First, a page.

PORTLAND – A woman who struck and killed two young girls who were playing in a leaf pile last fall will not face deportation, at least not for now.
According to an attorney familiar with the case, Cinthya Garcia-Cisneros will be allowed to stay in the United States under a program meant to prevent deportation of certain undocumented immigrants who came to the United States as children.
Immigrations and Customs Enforcement had been trying to deport Garcia-Cisneros, according to an ICE spokesman. She was convicted on charges of failing to perform the duties of a driver for the 2013 hit-and-run crash that killed the two Forest Grove girls.
Background: Forgiveness, no jail for Forest Grove driver
Brent Renison, an immigration lawyer and spokesman for the American Immigration Lawyers Association who is familiar with the case, said Garcia-Cisneros was granted protection from deportation under a federal program called Deferred Action for Childhood Arrivals, or DACA.
That program was ordered by President Barack Obama in 2012 after an immigration reform effort called the DREAM Act failed to get through Congress.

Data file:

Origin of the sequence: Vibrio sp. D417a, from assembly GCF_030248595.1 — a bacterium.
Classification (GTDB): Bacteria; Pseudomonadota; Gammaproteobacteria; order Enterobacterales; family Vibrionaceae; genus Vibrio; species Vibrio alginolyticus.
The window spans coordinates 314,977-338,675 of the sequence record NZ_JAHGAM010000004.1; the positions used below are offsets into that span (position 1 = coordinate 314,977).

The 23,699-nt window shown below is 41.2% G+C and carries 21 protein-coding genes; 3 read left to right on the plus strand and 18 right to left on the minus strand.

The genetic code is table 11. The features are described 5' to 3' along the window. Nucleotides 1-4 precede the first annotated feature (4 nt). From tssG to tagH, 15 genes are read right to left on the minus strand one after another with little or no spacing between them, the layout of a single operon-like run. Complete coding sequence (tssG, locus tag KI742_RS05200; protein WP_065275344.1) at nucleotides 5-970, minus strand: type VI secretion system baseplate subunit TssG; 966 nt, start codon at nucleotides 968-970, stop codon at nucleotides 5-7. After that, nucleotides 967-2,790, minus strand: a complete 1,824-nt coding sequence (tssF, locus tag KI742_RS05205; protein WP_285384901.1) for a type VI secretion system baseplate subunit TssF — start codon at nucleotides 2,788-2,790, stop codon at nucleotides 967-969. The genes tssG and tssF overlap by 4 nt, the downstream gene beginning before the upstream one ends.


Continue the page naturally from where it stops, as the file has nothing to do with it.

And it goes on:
As part of that protection, an immigration judge was forced on Thursday to dismiss the pending deportation case against Garcia-Cisneros. She was then released from an immigration detention center in Tacoma, where she had been held since her conviction in January.
A Washington County corrections spokesman said Garcia-Cisneros reported to a probation officer in Oregon on Monday. She still faces probation until January 2017 in the hit-and-run case.
Renison said the DACA program offers temporary relief for Garcia-Cisneros, but if she loses that protected status then ICE could once again try to deport her. The program gives relief for two years, although it can be renewed.
ICE spokesman Andrew Munoz said he could not speculate if his agency would again initiate deportation proceedings if Garcia-Cisneros lost her protected status.
KGW has attempted to contact Garcia-Cisneros and her attorney directly but has not yet received a response.
KGW reporter Ashley Korslien contributed to this report.